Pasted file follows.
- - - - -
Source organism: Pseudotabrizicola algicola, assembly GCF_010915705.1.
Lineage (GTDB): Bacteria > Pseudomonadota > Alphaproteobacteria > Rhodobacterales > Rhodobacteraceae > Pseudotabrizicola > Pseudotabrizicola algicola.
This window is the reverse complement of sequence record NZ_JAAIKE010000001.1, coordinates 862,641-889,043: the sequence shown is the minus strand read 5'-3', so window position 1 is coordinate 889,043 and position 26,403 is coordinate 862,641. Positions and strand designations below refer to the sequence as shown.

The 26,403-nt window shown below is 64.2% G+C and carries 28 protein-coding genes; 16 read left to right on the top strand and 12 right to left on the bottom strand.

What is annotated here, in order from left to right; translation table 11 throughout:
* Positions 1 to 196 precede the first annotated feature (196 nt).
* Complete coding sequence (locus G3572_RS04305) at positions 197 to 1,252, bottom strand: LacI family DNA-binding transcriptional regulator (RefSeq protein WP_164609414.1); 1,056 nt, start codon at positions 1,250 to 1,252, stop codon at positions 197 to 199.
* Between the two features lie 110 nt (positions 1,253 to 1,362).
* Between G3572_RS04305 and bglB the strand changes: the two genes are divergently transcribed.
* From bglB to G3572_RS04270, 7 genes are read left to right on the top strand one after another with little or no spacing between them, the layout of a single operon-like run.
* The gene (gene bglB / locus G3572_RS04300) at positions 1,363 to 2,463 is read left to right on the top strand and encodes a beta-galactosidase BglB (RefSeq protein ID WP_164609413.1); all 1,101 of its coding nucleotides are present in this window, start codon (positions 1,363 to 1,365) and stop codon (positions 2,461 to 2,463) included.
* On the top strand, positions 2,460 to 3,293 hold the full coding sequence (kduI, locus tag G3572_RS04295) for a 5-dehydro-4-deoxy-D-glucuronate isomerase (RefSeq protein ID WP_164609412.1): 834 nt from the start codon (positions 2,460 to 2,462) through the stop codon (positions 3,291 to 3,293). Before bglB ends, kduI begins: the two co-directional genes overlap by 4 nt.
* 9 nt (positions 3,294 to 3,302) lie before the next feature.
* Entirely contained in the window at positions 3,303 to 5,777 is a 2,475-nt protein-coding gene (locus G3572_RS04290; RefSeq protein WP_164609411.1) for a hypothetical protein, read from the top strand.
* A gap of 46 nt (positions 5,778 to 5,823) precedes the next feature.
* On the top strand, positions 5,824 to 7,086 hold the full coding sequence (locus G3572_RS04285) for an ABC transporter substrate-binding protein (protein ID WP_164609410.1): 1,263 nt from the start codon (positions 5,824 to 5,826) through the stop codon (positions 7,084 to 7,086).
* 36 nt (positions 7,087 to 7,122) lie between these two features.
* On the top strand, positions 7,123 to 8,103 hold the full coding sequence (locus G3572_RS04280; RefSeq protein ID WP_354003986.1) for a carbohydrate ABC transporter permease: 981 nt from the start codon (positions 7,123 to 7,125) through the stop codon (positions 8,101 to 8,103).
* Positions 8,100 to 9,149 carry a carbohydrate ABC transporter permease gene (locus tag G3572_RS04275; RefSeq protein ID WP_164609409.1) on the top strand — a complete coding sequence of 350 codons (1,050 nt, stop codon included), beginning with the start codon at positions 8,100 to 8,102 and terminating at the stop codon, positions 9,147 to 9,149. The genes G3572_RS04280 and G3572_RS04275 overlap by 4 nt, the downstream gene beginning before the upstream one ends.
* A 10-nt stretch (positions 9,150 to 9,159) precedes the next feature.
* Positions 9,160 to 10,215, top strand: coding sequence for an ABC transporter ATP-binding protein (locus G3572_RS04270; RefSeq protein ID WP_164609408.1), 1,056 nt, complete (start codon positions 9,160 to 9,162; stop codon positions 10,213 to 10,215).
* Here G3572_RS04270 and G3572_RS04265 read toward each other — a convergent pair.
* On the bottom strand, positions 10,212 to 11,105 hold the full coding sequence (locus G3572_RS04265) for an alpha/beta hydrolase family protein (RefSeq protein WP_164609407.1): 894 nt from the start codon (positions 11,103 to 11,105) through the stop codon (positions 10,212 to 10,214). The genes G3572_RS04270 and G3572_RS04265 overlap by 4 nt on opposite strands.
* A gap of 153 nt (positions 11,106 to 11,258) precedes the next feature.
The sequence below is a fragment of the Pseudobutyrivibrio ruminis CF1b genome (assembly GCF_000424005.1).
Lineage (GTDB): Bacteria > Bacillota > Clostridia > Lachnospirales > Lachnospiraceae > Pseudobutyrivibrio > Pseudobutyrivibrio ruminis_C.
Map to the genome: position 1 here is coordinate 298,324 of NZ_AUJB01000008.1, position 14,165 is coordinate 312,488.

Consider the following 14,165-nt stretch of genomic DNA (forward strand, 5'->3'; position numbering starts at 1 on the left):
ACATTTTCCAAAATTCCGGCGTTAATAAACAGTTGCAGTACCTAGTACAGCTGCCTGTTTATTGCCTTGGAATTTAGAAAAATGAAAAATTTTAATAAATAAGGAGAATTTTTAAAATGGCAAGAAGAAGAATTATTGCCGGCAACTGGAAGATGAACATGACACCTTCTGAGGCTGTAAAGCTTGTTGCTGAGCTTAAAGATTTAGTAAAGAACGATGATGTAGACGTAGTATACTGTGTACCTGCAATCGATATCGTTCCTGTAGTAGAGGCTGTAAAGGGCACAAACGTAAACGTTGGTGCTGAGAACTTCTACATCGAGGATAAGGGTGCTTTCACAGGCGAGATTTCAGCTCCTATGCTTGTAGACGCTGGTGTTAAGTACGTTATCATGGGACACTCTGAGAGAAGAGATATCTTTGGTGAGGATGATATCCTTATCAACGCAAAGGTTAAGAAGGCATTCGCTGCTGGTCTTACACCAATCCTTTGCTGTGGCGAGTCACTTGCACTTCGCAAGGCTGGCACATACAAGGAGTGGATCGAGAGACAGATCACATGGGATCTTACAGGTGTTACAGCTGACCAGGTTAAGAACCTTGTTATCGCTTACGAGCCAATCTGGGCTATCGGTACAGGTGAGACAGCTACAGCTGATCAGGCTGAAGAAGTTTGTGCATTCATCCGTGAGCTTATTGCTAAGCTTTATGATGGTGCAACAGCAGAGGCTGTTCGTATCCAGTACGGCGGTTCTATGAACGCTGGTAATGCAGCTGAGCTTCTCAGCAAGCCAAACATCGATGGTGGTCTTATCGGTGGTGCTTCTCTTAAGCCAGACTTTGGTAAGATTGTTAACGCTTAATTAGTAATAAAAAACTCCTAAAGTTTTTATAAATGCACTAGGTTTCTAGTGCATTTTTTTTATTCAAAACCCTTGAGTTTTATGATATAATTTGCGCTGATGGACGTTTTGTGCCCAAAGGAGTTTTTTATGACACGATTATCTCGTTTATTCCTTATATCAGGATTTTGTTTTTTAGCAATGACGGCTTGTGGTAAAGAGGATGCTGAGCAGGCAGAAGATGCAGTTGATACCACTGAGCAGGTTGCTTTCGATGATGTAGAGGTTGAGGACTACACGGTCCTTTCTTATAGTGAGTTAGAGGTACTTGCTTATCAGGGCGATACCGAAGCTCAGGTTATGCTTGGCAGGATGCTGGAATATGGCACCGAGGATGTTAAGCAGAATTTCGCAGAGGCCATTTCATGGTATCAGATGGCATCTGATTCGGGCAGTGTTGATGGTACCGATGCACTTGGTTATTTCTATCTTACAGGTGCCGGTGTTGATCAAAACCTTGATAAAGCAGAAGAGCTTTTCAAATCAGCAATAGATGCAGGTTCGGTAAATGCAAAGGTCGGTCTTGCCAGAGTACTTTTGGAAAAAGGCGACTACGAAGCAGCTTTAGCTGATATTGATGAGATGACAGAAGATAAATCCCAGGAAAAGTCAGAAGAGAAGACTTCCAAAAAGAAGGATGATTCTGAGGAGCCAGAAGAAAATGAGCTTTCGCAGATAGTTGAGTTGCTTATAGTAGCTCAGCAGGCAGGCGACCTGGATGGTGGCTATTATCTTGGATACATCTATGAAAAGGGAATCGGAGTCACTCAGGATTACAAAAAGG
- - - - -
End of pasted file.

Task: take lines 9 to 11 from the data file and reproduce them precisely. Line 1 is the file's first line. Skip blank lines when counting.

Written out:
* Between G3572_RS04305 and bglB the strand changes: the two genes are divergently transcribed.
* From bglB to G3572_RS04270, 7 genes are read left to right on the top strand one after another with little or no spacing between them, the layout of a single operon-like run.
* The gene (gene bglB / locus G3572_RS04300) at positions 1,363 to 2,463 is read left to right on the top strand and encodes a beta-galactosidase BglB (RefSeq protein ID WP_164609413.1); all 1,101 of its coding nucleotides are present in this window, start codon (positions 1,363 to 1,365) and stop codon (positions 2,461 to 2,463) included.